I love a good time loop. There’s a certain something to exploring a setting over and over, while you work out all of its different layers. It should come as no surprise then, that I was keen to dive into The Forgotten City: a time loop game released last year. Players are made to solve a mystery in an ancient Roman city that is governed by a single law: do not commit a sin. You’re summoned because someone is about to break this golden rule, and you need to find out who so that you can prevent the collapse of the city. To that end, you’ll repeat the same day until you discover the culprit, as you unravel the many secrets of the mysterious city.

The Forgotten City has a huge amount of appeal for me, but I think it might be able to win over those who aren’t normally into time loops. Normally the fun of these games, for me, comes from slowly untangling everything as I work my way through leads. I don’t want to be directed, and games like this are perfectly happy to let me run around in their playground of discovery. However, a more curated experience that leads the player on a focused roller coaster ride is also present. In this way, players that want more structure aren’t made to wander aimlessly hoping they’ll find something of interest, which can be the most frustrating part of open-ended exploration.

There’s a lot of smart design going on under the hood in The Forgotten City, hence why I think people should give it a look. And I’m only making a point about this because I think anyone with even the tiniest kernel of interest should play the game before reading the remainder of my post. I know I normally only give a light spoiler warning in my writing, but I’m about to ruin one of the later game quests, so if anything I’ve said thus far has piqued your interest please stop reading. Trust me – you want to go in with as little information as possible. With that in mind, consider yourself warned for incoming spoilers.

Are you still here? I’m serious. Turn thy scrungle bungus around, play the game, and come back after you finish.

As players start their investigation in The Forgotten City, they’ll be given a few leads. However, it won’t take long before they find themselves embroiled in the thick of everyone’s problems. This is a relatively small community of about 20 people, and, just like you’d find in any other small town, everyone is up in everyone else’s shit. Luckily for you, doing favours for these people is the best way to win their trust. And once you’ve gained someone’s trust they’re a lot more forthcoming with information, which can aid in your investigation. As such, players will do a lot of running around as they unlock the complex spiderweb of dependencies that sits between them and the information they need.

Figuring out all of these different inter-woven quests can be quite enjoyable, but it also points to one of the biggest drawbacks of time loops: repetition. There’s a joy to uncovering how to help someone, but having to redo everything in a subsequent loop is tedious. Really tedious. I’d go as far as saying that it’s worse than having to repeat entire sections of a level that you’re struggling with because you can’t get past one particularly prickly part. However, it’s even more trivial in The Forgotten City because all you’re doing is clicking through a bunch of text menus.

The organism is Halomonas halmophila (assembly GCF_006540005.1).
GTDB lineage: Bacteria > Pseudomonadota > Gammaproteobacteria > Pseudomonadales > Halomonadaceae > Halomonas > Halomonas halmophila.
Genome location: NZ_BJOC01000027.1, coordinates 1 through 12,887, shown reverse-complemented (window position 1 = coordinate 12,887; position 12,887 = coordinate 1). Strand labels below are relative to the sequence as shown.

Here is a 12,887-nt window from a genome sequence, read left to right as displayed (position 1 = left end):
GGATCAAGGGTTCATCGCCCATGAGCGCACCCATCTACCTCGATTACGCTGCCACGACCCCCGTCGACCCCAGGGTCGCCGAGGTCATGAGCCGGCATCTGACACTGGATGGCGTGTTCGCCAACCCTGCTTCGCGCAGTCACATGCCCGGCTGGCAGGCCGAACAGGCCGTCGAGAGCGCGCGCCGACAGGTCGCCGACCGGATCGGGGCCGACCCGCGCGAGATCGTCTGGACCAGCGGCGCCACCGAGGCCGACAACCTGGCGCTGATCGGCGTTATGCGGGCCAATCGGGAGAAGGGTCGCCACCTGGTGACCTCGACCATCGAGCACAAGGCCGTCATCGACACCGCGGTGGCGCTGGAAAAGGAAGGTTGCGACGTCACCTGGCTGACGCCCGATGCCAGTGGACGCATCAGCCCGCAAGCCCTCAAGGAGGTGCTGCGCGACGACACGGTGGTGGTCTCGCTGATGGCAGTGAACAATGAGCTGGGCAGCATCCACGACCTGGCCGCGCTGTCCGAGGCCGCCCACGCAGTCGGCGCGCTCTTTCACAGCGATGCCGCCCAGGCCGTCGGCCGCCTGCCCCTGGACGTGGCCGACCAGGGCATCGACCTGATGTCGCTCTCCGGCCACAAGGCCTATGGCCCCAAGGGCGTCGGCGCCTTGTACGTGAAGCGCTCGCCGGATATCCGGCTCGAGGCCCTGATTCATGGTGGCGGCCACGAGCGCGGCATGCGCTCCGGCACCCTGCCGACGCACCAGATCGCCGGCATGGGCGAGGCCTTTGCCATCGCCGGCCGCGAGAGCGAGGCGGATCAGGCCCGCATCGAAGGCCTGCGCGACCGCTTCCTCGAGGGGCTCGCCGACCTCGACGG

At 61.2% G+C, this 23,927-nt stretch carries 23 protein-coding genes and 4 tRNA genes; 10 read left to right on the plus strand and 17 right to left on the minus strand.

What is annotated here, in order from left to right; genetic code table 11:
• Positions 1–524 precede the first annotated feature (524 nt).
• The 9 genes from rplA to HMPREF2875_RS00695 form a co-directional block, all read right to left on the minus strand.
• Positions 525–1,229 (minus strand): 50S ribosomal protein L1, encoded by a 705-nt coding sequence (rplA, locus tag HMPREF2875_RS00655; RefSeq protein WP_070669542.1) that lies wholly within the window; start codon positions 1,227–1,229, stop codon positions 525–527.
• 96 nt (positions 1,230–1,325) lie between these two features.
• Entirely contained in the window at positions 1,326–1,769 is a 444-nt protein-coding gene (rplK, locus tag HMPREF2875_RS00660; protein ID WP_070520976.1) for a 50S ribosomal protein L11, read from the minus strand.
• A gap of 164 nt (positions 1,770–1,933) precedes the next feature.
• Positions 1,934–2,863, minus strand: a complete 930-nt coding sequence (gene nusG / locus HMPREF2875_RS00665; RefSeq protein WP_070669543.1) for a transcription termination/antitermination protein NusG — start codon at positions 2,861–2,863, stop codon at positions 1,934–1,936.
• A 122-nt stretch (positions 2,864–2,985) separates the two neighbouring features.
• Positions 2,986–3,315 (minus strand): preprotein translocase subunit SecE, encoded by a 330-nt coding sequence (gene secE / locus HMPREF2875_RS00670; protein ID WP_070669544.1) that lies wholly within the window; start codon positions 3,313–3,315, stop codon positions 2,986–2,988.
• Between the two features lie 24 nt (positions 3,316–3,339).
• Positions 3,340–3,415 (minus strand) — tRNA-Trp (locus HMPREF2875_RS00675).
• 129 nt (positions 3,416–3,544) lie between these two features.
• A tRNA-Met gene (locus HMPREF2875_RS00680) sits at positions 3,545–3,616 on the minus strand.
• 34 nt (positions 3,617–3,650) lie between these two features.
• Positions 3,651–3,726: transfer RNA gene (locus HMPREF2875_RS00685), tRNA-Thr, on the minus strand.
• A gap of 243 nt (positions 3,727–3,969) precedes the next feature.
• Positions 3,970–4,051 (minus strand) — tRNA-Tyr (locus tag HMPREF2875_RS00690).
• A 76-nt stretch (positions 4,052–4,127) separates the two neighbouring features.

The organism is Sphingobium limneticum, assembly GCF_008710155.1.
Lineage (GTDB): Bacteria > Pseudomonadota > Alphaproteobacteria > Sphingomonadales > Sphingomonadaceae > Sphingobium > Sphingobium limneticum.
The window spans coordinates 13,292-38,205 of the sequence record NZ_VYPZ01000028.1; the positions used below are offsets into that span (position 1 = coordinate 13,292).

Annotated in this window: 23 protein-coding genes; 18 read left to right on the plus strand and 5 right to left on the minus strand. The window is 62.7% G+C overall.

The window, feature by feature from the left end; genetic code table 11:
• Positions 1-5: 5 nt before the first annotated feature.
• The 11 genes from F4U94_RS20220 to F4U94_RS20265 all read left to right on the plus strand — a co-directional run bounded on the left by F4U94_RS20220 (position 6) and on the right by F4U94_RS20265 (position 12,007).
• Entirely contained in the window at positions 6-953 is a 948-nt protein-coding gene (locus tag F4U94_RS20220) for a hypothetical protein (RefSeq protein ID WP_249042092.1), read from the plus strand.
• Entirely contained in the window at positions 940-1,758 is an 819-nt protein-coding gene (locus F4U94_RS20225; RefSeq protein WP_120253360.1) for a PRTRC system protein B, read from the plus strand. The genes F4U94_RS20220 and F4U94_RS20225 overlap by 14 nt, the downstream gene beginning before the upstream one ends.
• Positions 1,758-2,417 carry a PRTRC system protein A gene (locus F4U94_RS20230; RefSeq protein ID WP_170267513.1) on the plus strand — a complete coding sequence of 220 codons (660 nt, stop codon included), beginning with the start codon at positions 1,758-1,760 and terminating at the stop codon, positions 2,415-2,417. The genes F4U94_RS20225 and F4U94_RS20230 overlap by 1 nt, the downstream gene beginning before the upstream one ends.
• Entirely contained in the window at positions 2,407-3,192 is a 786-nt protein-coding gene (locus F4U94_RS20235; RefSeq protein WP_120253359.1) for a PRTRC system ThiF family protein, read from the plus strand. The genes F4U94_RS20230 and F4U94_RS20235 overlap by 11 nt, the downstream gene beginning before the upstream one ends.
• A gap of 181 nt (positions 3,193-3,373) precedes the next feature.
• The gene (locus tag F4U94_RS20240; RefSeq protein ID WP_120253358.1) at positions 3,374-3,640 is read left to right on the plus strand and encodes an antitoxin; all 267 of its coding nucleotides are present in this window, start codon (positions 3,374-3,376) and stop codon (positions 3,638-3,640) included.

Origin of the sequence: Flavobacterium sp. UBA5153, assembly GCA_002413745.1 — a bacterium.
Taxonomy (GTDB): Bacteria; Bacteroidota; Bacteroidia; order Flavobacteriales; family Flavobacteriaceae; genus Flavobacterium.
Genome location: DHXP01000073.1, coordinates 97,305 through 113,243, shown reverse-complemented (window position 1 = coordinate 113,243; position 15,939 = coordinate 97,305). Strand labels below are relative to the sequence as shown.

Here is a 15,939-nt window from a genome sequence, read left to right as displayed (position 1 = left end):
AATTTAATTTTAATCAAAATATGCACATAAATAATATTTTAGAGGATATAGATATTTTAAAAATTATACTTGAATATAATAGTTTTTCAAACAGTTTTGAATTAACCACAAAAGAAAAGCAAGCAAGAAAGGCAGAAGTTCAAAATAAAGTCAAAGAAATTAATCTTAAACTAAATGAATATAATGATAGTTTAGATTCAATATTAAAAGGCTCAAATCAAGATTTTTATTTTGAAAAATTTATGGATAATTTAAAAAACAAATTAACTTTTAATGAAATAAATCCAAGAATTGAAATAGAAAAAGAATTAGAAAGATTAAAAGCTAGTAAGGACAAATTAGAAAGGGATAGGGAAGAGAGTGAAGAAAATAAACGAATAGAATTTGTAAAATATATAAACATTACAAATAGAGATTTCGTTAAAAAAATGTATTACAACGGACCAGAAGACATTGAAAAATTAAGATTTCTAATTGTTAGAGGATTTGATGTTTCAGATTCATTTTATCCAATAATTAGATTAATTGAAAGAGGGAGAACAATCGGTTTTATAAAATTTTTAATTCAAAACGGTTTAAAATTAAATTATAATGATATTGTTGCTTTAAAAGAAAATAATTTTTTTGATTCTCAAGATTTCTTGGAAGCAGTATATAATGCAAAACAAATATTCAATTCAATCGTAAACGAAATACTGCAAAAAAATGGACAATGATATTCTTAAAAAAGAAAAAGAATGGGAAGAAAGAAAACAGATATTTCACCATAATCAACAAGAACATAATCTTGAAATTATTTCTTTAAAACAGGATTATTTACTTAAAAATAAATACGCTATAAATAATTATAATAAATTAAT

To that end, The Forgotten City has a solution to reduce the omnipresent repetition that is as simple as it is genius. At the start of every loop you’re greeted by the village farmer Galerius. He’s always friendly, and serves as your initial introduction to the world. However, on subsequent loops you can cut him off, and send him around the village in your stead doing quests you’ve already completed. This massively reduces the amount of time that players need to spend on repeated content allowing them to focus on the next part of their investigation. Good stuff.

Having Galerius run errands isn’t just about saving time though, as it folds into one of The Forgotten City’s later quests. There’s an election happening in town, and the player needs to figure out how to get Galerius elected. As the village farmer, most don’t view him as being fit to lead. However, the fickle residence of the township are easily swayed. When you send Galerius out to solve all of their problems, they’ll attribute the actions to him instead of you. They don’t have a reason to know that you told him what to do, so he appears like some kind of problem solving giga chad. This allows players to get him elected if they can help enough people through Galerius in a single loop. It’s super cheesey, but weaves the mechanics and storytelling of The Forgotten City together really nicely.

It feels as though Galerius acting as the player’s personal goofer was such an obvious solution to a common problem of time loop games. Repeating content over and over can become tedious quickly, and that’s detrimental to the player’s overall enjoyment of the title. By offloading tasks that need to be completed every loop onto an NPC, the player is freed up to focus on moving forward, without being penalized. What’s even cooler is how The Forgotten City ties this together with one of its later questlines. I don’t know if I’ll see something like this happen in future time loop games, but damn it if I wasn’t impressed by it here.